As for the comment about "sex God" I like anything by Rob Bell but have heard mixed reviews about that one.

Norm! said...

I was "involuntarily celibate" during most of my 20s and didn't really have a serious, steady relationship. I didn't intend to be celibate, just dating wasn't a priority for me and 'hooking-up' lost its appeal after I got out of the ex-gay lifestyle at 22. As I approached the big three-oh, I thought I really should make a more serious effort about dating. It wasn't out of dire loneliness, but really wanting to open a new chapter and try something new.

Now that I've been in a steady relationship for nearly two years, I can't imagine my life celibate -- or without a partner. I really see how some people can become relationship-addicts. For me, the sexual aspect is secondary to sharing one's life with another person. So I think going without sex is the easy part. The harder part is going without the intimacy and shared life.

kurt_t said...

Would the church?

Of course.

There are churches out there that accept and support all kinds of people in all kinds of relationships.

As far as "why do we all still have that aversion to the concept of celibacy?", dude, I'm not the one blogging about how celibacy is such a tough row to hoe. You are. I think the important question is "Why do I have an aversion to the concept of celibacy?"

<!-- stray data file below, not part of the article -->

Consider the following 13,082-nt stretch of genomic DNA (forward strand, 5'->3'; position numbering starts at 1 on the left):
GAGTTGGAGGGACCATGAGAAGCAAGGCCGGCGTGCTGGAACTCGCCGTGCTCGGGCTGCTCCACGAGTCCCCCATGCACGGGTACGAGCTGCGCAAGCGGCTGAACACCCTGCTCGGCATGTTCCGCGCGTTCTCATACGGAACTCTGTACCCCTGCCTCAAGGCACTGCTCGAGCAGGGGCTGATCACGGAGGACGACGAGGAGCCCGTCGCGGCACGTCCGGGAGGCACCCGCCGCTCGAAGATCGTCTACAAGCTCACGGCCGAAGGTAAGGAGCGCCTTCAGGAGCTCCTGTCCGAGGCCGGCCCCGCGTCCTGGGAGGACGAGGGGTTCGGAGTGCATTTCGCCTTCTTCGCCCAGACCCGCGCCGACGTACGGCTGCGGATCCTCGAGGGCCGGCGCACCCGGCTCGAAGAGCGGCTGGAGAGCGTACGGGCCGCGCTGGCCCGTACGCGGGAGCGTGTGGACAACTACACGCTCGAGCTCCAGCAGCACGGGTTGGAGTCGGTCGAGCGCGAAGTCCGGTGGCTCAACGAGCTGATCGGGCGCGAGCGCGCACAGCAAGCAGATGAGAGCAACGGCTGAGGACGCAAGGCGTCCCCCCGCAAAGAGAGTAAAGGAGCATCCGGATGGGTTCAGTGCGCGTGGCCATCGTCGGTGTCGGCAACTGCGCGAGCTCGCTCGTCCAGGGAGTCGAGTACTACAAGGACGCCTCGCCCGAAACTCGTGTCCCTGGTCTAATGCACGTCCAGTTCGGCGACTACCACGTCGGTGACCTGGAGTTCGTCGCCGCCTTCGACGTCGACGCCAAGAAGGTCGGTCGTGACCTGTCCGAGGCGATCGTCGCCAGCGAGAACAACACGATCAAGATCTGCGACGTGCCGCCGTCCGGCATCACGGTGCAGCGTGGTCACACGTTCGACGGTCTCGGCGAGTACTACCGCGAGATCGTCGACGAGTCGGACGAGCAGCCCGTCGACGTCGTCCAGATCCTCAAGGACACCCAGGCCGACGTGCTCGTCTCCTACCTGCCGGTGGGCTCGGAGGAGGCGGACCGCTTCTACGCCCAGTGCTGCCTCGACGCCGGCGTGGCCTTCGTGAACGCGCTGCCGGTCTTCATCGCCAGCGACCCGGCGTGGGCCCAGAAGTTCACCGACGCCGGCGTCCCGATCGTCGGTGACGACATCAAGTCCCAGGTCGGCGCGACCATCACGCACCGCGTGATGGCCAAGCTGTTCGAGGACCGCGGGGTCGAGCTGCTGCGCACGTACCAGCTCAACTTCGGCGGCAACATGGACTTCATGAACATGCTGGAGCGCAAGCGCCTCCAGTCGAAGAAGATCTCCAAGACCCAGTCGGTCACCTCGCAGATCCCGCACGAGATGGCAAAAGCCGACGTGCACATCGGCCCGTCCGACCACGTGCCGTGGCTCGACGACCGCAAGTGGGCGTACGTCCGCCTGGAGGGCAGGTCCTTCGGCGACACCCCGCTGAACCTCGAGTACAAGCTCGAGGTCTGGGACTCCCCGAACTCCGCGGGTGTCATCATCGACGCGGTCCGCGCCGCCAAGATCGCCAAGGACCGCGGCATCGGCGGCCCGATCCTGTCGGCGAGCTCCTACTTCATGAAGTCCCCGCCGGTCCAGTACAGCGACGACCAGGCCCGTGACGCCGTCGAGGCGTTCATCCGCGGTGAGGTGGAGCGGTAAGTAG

Jay said...

Jimmy: Marriages fail because people aren't perfect, and we have a habit of bringing our problems into everything we do. That doesn't mean the institution doesn't deserve respect. It does. That's not a cultural attitude to be perpetrated; that's simply how I believe God intended it to be.

MR: I am glad to hear you have found happiness; it's very encouraging.

Amanda: Will do! A lot of my friends keep telling me to pick up his stuff; I just haven't gotten around to it yet.

Pomoprophet: More on celibacy and the church in the next post, buddy. :)

Norm: Thank you for sharing your experiences. I'm glad that you've found happiness, and you're totally right: going without sex is the easy part.